Steamed Pandan Layer Kueh Ubi Bingka/ Layered Pandan Cassava Cake- Recipe

I love kueh. Whenever I go to Malaysia to see family, or manage to find it in Chinatown, I eat silly amounts of the stuff. Of course- as you might have guessed if you've been following me for a while- one of the things that appeals to me about kueh is the bright colours it often comes in! But I also love the wonderful fragrant, not-too-sweet flavour and soft texture.

There are several different types of 'kueh' (Malay for 'cake'); they usually include coconut milk and sugar somewhere in the recipe, and often have a pleasantly chewy, custard-like mouthfeel. This is my recipe for a layered and steamed cassava kueh (although it can be baked, too- but if you want colourful layers, steaming is less of a pain in the arse because it's quicker). Here I've used the largest bamboo steamer I could find at the time I bought it.


- 1 packet frozen grated cassava, thawed (about 500g- the packet I had was just under)
- 1/2 tin coconut milk
- 1/2 tin condensed milk
- 4tbsp caster sugar
- 1 egg
- 1tsp pandan paste* (for the green layer- you could substitute with vanilla and green food colouring)


1) Butter a 20cm square baking tin- remember kueh is sticky, so be generous.

2) Empty your cassava into a bowl: it won't look as wet as mine here (see the end of this post for my mini-fail**).

3) Whisk in the coconut and condensed milk, egg and sugar.

4) Pour half the mixture into another bowl, and whisk in the pandan paste.

5) Half-fill a large wok or saucepan with water and heat until simmering. Now place your steamer on top (making sure the water doesn't touch the bottom- if so, pour some out), and place your baking tin in the steamer.

6) Pour the green pandan mixture in first as the bottom layer, cover with the steamer lid and steam for about 20mins or until the layer is firm.

7) Now pour the white layer on top, cover and steam for 20mins, or again until firm.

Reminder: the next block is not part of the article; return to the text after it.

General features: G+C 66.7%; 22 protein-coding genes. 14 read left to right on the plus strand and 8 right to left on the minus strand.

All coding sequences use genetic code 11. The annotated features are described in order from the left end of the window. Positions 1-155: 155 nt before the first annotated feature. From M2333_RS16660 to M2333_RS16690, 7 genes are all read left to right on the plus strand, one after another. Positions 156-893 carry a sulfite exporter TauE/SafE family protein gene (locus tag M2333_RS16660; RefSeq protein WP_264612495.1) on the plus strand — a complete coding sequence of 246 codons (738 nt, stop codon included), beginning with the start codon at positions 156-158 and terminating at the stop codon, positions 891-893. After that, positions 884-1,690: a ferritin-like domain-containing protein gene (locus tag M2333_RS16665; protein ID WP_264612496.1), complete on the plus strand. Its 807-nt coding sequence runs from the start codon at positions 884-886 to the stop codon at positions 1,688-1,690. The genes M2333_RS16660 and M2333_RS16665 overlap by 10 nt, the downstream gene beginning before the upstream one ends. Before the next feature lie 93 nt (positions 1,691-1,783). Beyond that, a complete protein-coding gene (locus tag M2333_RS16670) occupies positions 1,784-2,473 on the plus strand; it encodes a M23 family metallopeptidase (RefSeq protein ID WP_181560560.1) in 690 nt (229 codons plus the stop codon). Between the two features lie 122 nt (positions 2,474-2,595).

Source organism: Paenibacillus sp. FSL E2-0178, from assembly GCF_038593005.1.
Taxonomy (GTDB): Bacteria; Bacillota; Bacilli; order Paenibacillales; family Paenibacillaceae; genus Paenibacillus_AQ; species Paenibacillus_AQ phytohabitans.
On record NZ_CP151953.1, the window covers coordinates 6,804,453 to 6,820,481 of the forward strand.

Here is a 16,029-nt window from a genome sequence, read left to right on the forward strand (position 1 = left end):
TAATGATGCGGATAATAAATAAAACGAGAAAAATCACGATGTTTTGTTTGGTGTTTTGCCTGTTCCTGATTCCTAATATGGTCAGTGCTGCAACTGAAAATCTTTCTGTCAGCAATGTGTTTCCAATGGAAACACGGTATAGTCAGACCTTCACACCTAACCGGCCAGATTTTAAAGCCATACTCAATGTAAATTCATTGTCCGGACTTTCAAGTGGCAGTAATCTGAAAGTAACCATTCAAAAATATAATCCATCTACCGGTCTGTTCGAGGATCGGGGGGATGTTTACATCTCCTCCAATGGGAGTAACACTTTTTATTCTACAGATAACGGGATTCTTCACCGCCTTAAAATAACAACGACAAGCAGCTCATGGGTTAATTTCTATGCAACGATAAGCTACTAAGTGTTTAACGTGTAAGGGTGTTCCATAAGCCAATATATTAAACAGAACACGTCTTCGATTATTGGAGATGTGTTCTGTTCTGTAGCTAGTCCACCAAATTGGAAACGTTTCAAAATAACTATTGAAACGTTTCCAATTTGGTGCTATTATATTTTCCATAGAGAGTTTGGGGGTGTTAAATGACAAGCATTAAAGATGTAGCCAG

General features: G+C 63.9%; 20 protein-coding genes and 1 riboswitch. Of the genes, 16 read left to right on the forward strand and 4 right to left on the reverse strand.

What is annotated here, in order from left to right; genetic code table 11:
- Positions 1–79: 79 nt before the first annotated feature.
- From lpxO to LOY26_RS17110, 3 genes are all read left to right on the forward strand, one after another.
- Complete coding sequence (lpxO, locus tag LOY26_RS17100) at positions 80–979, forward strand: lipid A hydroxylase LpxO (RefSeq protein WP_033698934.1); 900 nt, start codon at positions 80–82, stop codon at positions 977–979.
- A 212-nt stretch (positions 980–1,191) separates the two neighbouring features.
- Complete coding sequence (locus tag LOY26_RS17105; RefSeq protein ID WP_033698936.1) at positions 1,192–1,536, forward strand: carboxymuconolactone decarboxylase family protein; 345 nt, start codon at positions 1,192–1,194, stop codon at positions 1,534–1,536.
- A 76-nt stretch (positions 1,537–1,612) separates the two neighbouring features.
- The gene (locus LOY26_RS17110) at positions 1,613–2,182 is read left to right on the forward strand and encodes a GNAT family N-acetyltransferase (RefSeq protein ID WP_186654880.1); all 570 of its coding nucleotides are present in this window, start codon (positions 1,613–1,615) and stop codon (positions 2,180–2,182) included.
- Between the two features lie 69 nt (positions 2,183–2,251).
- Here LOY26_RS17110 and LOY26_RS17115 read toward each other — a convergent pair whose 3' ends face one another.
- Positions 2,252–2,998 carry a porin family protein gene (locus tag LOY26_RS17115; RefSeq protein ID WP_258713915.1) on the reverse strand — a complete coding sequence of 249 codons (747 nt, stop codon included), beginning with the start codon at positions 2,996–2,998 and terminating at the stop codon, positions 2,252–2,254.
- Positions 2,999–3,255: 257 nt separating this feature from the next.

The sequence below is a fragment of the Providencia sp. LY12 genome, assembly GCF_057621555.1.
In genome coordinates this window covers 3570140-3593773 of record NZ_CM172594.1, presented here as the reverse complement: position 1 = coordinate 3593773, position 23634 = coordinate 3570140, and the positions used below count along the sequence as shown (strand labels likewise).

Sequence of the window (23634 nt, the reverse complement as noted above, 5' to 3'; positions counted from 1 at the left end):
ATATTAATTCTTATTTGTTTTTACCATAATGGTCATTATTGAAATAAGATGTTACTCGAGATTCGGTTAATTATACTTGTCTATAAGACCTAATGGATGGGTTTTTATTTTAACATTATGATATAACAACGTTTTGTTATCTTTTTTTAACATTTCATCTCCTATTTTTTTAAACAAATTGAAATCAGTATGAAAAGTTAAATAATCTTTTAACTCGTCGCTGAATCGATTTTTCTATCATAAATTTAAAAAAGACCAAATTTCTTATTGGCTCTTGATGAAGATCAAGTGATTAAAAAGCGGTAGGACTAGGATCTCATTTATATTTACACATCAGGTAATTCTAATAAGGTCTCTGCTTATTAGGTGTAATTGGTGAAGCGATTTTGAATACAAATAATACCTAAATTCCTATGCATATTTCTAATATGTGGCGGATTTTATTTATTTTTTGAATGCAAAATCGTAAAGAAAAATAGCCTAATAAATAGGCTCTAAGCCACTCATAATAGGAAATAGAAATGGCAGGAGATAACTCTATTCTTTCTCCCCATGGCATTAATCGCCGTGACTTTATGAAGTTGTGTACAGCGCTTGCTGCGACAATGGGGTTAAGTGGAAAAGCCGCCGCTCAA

8) When it's ready, turn off the heat and take the baking tin out to cool for about 15mins. The top might still be a bit wet because of condensation, but if you poke the surface of your kueh gently with the back of a spoon it should hold.

9) Cut into diamond shapes and serve!

* Pandan, also known as screwpine, is a type of aromatically-scented plant- it sort of smells like fragrant jasmine rice. The extract's naturally green, and it's used in Southeast Asia like we use vanilla here in the West- if ever you see a sweet that's green over there, it's probably pandan-flavoured (or green tea I suppose). I used the actual leaf in my recipe for bubur cha cha, you can find out a little more about it on that page. You can find the leaves and sometimes the extract in Asian stores, but it you can't vanilla will work just fine. you'll also find grated cassava in a lot of Asian stores, too.

** Right, so my mini fail... the common way to defrost bags of frozen grated cassava is to immerse the bag in warm water. I stupidly dumped boiling water fresh from the kettle and caused the bag to burst a bit, letting a load of water in- but I didn't realise until too late, and all the cassava inside had mixed with the water. My kueh should have been a lot firmer and held its shape more stiffly, but as you can see from the first photo at the top it was quite soft because of my mistake. Never mind, it was still delicious!


  1. Hi Tash, could you use cassava meal/flour or would that be a totally fail?

    1. Hi Orchestral,

      You could use cassava flour, but I think you'd also have to mix it with something else for this recipe to firm the whole thing up because cassava flour is so fine (I'll be testing this out in a recipe soon, hopefully). You could try using 2 eggs and 1 cup cassava flour, or 1 egg with 3/4 cup of cassava flour and 1/4 cup glutinous rice flour. I think using rice flour with it is the safest bet texture-wise, although it won't be the same as using the grated stuff.

      Hope this helps!

  2. Thanks Tash, I'll try with rice flour. it looks great.


Post a Comment

Popular Posts